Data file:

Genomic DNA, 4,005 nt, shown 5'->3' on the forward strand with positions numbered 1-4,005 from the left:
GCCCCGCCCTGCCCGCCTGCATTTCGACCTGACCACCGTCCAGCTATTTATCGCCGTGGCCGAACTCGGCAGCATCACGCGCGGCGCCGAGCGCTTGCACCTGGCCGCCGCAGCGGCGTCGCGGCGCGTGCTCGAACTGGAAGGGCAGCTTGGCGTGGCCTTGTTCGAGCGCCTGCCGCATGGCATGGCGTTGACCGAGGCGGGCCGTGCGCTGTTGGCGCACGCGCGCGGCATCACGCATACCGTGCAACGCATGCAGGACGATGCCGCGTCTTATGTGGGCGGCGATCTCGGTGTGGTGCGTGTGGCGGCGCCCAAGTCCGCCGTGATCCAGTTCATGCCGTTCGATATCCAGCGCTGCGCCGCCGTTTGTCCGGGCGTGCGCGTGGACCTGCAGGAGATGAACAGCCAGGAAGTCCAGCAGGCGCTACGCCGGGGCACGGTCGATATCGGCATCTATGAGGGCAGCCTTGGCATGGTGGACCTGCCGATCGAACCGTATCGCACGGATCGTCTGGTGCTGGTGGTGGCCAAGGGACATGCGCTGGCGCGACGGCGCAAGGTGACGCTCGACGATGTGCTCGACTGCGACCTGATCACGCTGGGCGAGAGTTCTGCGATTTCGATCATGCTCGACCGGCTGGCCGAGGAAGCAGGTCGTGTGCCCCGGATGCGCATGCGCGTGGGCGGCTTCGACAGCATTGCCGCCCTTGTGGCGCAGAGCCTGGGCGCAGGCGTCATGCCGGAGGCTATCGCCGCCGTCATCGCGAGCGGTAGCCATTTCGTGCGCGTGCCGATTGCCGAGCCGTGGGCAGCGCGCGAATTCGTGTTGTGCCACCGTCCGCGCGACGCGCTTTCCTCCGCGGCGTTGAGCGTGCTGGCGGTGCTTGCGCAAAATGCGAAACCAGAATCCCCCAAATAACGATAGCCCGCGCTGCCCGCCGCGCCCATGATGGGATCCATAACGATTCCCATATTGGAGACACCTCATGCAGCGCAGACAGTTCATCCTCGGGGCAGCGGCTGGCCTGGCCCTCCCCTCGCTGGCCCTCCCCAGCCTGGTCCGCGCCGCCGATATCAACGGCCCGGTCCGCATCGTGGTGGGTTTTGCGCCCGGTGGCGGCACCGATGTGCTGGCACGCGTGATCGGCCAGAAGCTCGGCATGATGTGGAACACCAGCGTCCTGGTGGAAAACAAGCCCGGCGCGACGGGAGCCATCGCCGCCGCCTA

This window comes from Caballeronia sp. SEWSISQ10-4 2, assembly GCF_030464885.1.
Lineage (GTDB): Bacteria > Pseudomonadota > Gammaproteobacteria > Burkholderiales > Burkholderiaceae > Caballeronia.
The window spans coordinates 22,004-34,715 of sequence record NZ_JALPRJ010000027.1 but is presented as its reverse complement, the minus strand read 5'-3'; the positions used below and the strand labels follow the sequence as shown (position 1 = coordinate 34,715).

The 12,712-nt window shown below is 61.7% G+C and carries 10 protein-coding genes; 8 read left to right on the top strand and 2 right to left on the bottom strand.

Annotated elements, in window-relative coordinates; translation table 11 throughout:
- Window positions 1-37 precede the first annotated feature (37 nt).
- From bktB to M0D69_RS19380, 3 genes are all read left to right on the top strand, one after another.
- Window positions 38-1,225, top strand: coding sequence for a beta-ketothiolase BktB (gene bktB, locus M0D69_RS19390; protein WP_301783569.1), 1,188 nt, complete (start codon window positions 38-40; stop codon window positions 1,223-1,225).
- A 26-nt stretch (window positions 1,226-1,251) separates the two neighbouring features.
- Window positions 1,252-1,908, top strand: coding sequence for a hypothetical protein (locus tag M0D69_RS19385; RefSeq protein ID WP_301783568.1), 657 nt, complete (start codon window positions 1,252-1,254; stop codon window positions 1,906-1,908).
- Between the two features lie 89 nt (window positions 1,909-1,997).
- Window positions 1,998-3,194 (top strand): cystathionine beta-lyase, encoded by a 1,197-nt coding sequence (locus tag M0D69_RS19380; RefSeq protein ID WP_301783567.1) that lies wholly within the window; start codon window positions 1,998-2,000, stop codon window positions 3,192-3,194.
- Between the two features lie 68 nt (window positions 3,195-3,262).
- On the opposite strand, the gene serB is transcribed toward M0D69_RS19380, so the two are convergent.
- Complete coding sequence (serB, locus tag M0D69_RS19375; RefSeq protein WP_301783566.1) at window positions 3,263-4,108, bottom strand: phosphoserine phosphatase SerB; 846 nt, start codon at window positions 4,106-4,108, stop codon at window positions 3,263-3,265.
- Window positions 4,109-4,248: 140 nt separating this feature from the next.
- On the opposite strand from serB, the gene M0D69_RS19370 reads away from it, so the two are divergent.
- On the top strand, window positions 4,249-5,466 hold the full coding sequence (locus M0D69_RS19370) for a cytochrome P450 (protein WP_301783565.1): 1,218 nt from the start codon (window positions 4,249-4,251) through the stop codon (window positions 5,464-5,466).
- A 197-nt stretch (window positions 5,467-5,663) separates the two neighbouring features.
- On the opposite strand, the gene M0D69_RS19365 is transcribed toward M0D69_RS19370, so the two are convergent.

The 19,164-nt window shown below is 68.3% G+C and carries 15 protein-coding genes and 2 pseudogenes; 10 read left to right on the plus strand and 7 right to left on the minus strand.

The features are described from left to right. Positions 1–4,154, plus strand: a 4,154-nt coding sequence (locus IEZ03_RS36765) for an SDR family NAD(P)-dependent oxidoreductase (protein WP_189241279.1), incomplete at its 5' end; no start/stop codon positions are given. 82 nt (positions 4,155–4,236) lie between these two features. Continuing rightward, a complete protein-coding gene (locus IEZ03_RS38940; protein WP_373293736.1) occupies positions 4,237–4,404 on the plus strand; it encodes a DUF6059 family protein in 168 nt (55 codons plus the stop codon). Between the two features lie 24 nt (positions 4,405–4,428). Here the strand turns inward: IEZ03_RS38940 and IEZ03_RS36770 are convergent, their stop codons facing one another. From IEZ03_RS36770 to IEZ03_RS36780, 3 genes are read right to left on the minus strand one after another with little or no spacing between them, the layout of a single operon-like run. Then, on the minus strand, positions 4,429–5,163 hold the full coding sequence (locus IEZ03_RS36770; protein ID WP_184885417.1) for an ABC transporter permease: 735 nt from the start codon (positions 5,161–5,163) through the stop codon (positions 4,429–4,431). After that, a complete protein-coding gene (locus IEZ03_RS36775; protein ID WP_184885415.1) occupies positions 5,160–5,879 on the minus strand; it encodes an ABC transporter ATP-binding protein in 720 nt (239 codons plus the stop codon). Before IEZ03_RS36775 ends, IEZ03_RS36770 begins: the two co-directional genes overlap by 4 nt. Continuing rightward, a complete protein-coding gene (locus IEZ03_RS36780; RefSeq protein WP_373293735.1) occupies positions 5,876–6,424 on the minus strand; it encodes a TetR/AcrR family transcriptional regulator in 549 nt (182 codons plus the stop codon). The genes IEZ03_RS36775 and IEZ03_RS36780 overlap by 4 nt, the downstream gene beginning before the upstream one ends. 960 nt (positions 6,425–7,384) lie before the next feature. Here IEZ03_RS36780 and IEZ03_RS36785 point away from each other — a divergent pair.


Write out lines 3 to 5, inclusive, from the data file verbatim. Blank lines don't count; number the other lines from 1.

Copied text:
This window comes from Caballeronia sp. SEWSISQ10-4 2, assembly GCF_030464885.1.
Lineage (GTDB): Bacteria > Pseudomonadota > Gammaproteobacteria > Burkholderiales > Burkholderiaceae > Caballeronia.
The window spans coordinates 22,004-34,715 of sequence record NZ_JALPRJ010000027.1 but is presented as its reverse complement, the minus strand read 5'-3'; the positions used below and the strand labels follow the sequence as shown (position 1 = coordinate 34,715).